Kenny Farquharson: At crisis point for St Andrew’s Day

HOW will you be marking St Andrew’s Day this week? (It’s this Wednesday, the 30th of November. Did they teach you nothing at school?) I haven’t yet made up my mind.

Do something suitably Scottish, I expect. Watch a DVD of Gary: Tank Commander, maybe. Or eat some of Tom Kitchin’s posh stovies, from the recipe we ran in this newspaper last weekend, and which took me half of Monday to make. (My Edinburgh butcher has a disparaging term for the “beef blade” required in the recipe – he calls it “Glasgow fillet”.) Alternatively, I may just take a moment, stare out of the window at the rain, and mournfully lament the godawful state of Scottish politics.

I’m not the moaning type, normally. As the song has it, I’m Mr Brightside. We live in a beautiful country fizzing with creativity and potential. But it is pretty damn hard to be positive at the moment, given the misalignment between the ambitions of most Scots and the actions of the political class elected to represent them. It doesn’t help when the only movements discernible in the stasis are missteps, like the SNP’s anti-sectarianism legislation.

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This is increasingly looking like the worst law in the 12-year history of devolution, as well as an appalling political misjudgment by the normally astute Alex Salmond. I’m still unclear, having heard two entirely different explanations from Roseanna Cunningham, the minister responsible, whether the singing of the national anthems of the UK or Ireland can ever be a criminal act. The same with demonstrations of religious belief such as making the sign of the cross. Forget Tony Blair’s over-reaction to the “war on terror”, this law is as close to the dystopian concept of thought crime and arbitrary legal power as these islands have seen since Brian Faulkner introduced internment to Northern Ireland in 1971.

Don’t take my word for it, ask SNP supporters with a thorough knowledge of the law. One of the most intelligent and persuasive advocates of the SNP cause in the run-up to the last election was Andrew Tickell, a lawyer who goes by the curious nom-de-blog of Lallands Peat Worrier. This is his verdict this weekend on the Salmond administration: “As a Nationalist, as someone who campaigned for a Nationalist government, I’m astonishingly depressed. After May’s triumph, we’ve had incompetence, bungling, a bitter, melancholic atmosphere apt to convince no one of the virtues of independence. The SNP have presided over a political period which has been by turns despairing, girning, partisan, vacuous and dreary. What a squandering of possibilities; what a waste; what folly.”

It is hard to escape the depressing conclusion that the SNP is better at politics than it is at policy. Meanwhile, social work services are cut to the bone, we’re employing more than 700 fewer NHS nurses and midwives, and Scotland’s train network is deliberately being made less efficient and more expensive. All the while the richest people in Scotland get four more years of a generous tax break due to the indiscriminate nature of the council tax freeze. True, the SNP’s crusade on alcohol shows some smeddum (although, again, with little sureness of touch). But with untrammelled political power, isn’t it time the First Minister showed even the slightest interest in tackling some of Scotland’s other chronic ills, such as poverty, illiteracy or welfare dependency?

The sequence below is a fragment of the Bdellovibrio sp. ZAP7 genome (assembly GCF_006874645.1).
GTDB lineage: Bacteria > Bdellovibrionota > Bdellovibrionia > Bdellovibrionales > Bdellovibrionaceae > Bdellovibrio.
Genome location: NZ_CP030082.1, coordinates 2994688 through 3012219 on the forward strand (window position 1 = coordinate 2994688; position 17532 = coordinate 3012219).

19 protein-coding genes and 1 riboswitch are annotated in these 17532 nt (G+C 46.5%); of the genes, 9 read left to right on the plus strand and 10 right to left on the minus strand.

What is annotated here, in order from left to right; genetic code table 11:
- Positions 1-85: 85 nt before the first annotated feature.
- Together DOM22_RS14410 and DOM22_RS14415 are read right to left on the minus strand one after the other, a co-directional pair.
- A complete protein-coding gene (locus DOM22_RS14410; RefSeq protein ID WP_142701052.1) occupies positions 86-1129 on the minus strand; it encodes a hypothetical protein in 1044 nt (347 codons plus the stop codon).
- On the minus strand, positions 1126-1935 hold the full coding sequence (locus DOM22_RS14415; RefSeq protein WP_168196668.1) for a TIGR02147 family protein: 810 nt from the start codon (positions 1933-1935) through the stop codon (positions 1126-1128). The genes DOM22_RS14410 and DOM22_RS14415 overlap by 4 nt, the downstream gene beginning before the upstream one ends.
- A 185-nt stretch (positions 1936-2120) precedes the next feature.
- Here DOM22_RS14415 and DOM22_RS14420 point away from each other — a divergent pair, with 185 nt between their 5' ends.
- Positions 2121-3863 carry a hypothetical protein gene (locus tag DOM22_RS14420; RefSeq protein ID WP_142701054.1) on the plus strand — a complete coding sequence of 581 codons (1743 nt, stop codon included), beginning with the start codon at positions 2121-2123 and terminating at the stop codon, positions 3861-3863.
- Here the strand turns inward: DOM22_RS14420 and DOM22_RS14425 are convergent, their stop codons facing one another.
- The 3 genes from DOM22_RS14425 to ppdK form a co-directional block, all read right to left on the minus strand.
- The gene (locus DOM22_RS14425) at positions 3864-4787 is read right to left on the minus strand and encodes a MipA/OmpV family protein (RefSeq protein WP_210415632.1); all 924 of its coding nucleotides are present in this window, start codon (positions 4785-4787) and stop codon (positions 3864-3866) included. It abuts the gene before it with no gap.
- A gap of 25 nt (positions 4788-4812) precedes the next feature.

The other parties are even worse. Unionist MPs display breathtaking arrogance and recklessness by suggesting Westminster should hijack the SNP’s independence referendum, blithely ignoring the Nats’ clear democratic mandate. This power grab is currently the most stupid idea in Scottish politics. A close second is Ruth Davidson’s apparent decision that the Scottish Tories, rescued from Murdo Fraser’s resurrectionist masterplan, should die in the ditch for the constitutional status quo.

Which brings us to perhaps the most depressing aspect of Scottish politics as we head for St Andrew’s Day 2011 – the failure of the political parties to accurately reflect the range of public opinion on Scotland’s future. The chances of the referendum being a true test of public opinion on all the relevant options looks, frankly, slim. As things stand it is far more likely to be a simple test of whether or not we want independence. What is entirely missing from the political landscape at the moment is any route to allowing Scots to choose what has been their consistent preference for many years – a far more powerful and autonomous Scottish Parliament, within the United Kingdom.

Call it Devo Max, call it Asymmetric Federalism, call it Devo Plus – call it anything you like, but for the referendum to be capable of delivering what most Scots want is going to require more imagination, bravery and leadership than is currently on show. The Scottish Labour leadership contenders are incapable of anything more than platitudes and seem to be in denial about the all-consuming nature of the referendum campaign ahead, and its risks for a Labour revival. There is, admittedly some glimmer of sense in the growing number of senior Labour figures – Douglas Alexander, Henry McLeish, Malcolm Chisholm – acknowledging the need for the party to get behind some form of Devo Plus. But as things stand, I am frankly sceptical about Labour ever getting its act together.

Could a new constitutional convention be the key, providing the necessary political cover for radical change? Yes, most certainly. That is what this moment requires. But where is the leadership and vision that would deliver such a thing? I hope I’m wrong, but I see little prospect. Have a happy St Andrew’s Day when it comes. Me? I’m off to greet into my stovies.